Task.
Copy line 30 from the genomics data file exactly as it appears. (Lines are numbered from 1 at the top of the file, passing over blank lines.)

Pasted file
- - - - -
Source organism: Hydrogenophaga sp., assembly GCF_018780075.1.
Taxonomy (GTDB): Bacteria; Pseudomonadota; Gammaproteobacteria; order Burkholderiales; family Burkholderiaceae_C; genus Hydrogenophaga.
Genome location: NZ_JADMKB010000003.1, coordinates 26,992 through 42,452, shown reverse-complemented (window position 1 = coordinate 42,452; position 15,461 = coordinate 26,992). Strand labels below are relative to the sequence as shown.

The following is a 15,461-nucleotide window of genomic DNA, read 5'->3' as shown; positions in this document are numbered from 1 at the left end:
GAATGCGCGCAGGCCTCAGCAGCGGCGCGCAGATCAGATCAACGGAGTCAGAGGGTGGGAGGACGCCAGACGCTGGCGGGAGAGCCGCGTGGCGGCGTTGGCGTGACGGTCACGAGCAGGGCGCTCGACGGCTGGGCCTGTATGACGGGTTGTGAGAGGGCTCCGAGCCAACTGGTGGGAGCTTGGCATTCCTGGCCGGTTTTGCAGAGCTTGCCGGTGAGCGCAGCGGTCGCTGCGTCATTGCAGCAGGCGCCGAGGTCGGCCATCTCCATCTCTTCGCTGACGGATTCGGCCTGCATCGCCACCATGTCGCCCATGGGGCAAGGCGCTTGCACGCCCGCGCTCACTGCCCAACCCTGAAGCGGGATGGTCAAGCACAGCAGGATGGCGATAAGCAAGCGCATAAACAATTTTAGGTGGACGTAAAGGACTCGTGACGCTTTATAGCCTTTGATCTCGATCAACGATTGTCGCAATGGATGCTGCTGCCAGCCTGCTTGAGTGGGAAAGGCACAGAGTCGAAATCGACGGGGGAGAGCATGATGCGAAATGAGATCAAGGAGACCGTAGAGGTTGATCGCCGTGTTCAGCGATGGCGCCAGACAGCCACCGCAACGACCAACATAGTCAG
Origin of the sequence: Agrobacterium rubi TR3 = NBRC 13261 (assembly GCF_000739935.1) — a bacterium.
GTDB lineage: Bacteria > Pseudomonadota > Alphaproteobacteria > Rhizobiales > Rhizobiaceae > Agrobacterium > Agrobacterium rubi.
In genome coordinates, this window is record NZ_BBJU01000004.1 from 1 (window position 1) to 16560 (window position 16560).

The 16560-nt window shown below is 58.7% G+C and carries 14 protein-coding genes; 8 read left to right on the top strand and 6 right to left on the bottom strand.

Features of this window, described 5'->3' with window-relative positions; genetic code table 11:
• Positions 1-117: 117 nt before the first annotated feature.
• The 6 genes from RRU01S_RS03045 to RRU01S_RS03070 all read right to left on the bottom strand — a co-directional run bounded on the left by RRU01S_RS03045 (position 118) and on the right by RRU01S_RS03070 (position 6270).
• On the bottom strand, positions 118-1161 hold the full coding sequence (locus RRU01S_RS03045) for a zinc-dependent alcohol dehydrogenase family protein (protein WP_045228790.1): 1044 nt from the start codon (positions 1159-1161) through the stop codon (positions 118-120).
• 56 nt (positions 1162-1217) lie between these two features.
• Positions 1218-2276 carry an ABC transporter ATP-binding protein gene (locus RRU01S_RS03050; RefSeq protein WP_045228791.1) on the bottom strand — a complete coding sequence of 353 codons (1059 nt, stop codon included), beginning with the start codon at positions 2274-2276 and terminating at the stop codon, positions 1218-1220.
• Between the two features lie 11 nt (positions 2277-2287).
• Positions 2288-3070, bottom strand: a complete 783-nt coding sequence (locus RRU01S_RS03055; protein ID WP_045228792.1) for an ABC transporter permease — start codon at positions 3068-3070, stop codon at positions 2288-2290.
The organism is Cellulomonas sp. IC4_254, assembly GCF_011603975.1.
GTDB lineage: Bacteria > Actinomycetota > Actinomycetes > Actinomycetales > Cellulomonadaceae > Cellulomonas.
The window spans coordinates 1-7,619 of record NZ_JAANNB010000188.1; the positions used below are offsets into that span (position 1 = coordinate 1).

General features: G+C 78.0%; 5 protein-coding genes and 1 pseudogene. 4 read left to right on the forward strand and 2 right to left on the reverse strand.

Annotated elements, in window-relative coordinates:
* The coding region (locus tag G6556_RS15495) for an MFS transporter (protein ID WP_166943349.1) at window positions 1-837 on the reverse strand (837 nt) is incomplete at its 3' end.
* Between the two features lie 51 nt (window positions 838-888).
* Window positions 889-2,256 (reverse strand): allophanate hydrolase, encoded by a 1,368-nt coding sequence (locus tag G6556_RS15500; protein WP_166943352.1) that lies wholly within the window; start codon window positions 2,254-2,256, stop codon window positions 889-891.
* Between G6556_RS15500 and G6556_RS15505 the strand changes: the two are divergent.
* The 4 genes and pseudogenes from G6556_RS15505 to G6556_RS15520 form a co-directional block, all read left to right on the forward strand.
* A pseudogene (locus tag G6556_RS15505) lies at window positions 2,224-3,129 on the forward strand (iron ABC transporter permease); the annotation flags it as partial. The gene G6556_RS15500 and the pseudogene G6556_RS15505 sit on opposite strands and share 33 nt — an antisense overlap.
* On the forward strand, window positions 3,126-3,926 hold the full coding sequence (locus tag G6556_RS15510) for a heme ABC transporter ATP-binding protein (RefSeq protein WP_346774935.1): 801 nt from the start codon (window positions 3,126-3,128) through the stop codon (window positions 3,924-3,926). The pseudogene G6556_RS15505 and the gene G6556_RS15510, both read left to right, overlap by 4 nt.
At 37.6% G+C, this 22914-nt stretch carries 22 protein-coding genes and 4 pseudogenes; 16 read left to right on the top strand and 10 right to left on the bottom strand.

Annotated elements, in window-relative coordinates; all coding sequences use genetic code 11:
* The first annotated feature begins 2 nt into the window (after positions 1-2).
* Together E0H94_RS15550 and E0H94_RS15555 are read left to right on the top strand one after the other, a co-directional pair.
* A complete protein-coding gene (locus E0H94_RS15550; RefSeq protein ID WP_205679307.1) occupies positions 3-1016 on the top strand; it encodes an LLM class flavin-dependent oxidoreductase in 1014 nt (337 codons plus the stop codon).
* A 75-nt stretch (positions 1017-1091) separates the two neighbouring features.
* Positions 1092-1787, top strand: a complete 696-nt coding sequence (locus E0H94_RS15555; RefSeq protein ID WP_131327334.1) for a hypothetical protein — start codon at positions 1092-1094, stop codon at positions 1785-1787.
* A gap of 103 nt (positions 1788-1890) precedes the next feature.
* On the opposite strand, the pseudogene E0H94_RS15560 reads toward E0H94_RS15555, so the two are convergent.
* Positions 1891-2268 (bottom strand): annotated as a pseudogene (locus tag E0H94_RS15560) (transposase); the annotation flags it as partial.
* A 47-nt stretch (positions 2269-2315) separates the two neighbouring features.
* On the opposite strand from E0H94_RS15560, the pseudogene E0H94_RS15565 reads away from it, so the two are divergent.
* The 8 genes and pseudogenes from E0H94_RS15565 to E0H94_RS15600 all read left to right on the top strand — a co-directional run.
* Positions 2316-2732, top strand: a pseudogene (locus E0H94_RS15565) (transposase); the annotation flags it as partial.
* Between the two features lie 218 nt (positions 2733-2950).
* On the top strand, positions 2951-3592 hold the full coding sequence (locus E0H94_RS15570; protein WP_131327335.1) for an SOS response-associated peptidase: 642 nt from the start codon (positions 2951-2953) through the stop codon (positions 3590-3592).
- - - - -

At 37.6% G+C, this 22914-nt stretch carries 22 protein-coding genes and 4 pseudogenes; 16 read left to right on the top strand and 10 right to left on the bottom strand.